Practical Problems that Come in Restitution!

Practical Problems that Come in Restitution!

Richard Hollerman

Elsewhere we have addressed some aspects of this subject of repentance as it relates to restitution. You may have examined the article entitled, “Repentance and Restitution for Your Past Sins.” You will find it here.

Since this subject is such a troubling and troublesome one for most people, it deserves another examination. We know that some people in our modern “liberal” age, along with particularly strong and soft Calvinistic circles, would have little interest or concern in making restitution. We think that those who respect the authority of Scripture would have a much stronger interest in this subject. In fact, this topic would have a crucial aspect to it in coming to Christ and maintaining a close relationship with Him!

What is Restitution?

First, let’s consider, “What is restitution?” It has been defined as, “the restoring to the rightful owner of something that has been taken away, lost, or surrendered.” Again, “the act of making good or compensating for loss, damage, or injury” (The American Heritage College Dictionary). It is “reparation made by giving an equivalent or compensation for loss, damage, or injury caused” (Random House Webster’s College Dictionary).

Before we proceed further, let’s remember the case of Zaccheus, the “chief tax collector” in Jericho (Luke 19:1-10). When he repented of his sinful (greedy and dishonest) life, he said to Jesus, “Behold, Lord, half of my possessions I will give to the poor, and if I have defrauded anyone of anything, I will give back four times as much” (v. 8). He didn’t just tell the Lord that he wanted to have a different life, that he wanted God to forgive him, or that he wanted to live differently. No, he wanted to “pay back” what he had taken wrongfully. This would have been a form of restitution.

The matter of restitution is clear enough, but the problem comes in carrying this out. We do know that when a person repents of some sin, often some act of “restoring” needs to be made or some act of “reparation” needs to be completed. In other words, if a person has stolen $1,000 from a store where he worked a month ago, that money would need to be repaid. If one recognizes that this act of stealing or theft was sinful, then we can also see that we must pay back the amount that was stolen—the $1,000.

Certain factors would need to be thought through and worked out, such as when it could be repaid, how it could be repaid, what is to be done if the store went out of business, or what should one do if he or she has moved to another part of the country—or to another country? Perhaps also, if one is very poor, how can anything be paid back immediately? Should one make some sort of arrangement for the amount to be paid back? The paying back as reparation would need to be made (and most of our readers would see this)—but how is it to be paid back, when, and under what conditions?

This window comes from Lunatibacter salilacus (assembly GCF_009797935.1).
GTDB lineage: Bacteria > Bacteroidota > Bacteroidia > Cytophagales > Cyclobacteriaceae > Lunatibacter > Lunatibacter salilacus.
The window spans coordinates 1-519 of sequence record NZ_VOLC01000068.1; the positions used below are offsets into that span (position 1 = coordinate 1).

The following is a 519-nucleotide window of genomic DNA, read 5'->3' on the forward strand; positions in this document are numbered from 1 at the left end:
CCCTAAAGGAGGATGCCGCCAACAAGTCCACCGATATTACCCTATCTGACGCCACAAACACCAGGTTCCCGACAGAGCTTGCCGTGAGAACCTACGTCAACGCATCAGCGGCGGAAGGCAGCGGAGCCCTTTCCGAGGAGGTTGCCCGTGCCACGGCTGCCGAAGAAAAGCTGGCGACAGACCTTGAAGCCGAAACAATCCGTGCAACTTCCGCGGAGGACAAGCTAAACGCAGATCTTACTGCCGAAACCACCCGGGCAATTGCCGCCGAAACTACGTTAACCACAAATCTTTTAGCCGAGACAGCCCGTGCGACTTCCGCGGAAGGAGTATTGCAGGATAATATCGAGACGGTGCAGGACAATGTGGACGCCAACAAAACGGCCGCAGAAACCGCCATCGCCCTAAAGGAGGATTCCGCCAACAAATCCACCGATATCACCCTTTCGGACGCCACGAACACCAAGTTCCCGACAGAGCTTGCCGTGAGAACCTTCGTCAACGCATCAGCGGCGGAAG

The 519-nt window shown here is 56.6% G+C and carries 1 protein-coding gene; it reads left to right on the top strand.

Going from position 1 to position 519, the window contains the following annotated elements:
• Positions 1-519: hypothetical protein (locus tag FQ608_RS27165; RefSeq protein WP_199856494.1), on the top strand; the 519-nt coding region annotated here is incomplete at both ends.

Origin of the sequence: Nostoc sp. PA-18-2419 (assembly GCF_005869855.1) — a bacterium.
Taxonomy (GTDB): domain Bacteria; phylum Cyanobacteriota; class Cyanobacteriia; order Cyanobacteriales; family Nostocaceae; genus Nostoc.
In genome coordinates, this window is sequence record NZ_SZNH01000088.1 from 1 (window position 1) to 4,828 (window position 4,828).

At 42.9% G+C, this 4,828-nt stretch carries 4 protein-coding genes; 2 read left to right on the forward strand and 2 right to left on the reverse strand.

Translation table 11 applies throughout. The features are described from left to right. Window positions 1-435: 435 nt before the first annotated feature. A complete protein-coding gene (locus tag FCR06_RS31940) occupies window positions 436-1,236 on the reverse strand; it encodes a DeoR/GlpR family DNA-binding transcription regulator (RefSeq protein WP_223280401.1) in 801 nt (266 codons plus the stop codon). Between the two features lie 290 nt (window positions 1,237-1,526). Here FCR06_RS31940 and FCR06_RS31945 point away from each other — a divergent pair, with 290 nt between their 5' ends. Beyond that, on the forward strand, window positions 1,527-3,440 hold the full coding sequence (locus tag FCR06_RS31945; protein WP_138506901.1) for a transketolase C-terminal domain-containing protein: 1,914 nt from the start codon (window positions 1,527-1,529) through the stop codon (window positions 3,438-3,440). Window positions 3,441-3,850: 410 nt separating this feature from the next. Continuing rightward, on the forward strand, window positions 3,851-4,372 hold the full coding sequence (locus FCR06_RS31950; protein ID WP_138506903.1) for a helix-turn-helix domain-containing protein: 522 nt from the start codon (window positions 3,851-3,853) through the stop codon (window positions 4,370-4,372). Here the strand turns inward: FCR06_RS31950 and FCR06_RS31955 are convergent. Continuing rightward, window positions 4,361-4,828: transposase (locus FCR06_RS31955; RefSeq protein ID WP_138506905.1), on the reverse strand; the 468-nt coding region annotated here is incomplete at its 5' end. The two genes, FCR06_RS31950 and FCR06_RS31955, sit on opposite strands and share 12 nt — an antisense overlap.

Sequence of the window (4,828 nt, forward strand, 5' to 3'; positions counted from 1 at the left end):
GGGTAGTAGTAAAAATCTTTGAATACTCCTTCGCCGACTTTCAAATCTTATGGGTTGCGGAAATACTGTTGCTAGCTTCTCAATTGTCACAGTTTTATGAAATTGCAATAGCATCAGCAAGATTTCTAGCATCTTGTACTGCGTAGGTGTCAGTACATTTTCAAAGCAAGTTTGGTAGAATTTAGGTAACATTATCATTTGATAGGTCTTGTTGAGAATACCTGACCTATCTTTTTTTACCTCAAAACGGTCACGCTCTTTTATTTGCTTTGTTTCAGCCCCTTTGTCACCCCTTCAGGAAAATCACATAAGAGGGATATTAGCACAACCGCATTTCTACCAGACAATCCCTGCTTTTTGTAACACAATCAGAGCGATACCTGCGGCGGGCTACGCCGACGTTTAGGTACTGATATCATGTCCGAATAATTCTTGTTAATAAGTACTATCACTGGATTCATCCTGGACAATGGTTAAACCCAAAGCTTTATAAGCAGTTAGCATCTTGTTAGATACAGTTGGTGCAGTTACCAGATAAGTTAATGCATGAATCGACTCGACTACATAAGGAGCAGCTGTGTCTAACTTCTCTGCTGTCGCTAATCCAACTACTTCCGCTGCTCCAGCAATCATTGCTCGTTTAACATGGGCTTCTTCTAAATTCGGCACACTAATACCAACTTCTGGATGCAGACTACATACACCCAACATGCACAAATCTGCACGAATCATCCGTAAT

Examples of Restitution

The above example of stealing money and paying it back as restitution would be somewhat simple and straightforward, but we can all agree that there are many difficult issues that are not as easy to resolve. For instance, consider these examples:

First, what if a person has stolen, not $1,000, but $50,000 or $300,000. How can this be repaid? Would it need to be repaid? If so, under what conditions and how?

Second, suppose a person has had a habit of driving his car in a reckless manner—and then has a serious car wreck. In the accident, he injures another driver so seriously that the person can’t work for a year or even a lifetime! Can anything be done about this that would manifest restitution to the injured person?

Third, imagine that an adolescent is taking unlawful drugs and offers this to his friend. That friend drives home and is involved in a terrible car accident that results in an injury or even death. What can the irresponsible teen do about his involvement in this wreck?

Fourth, imagine that a selfish teen boy or young man in his twenties commits fornication with the result that a pregnancy occurs. If the girl agrees to it, she may kill the baby through abortion. But if she doesn’t agree to it and insists on keeping the child, what should the repentant boy now do?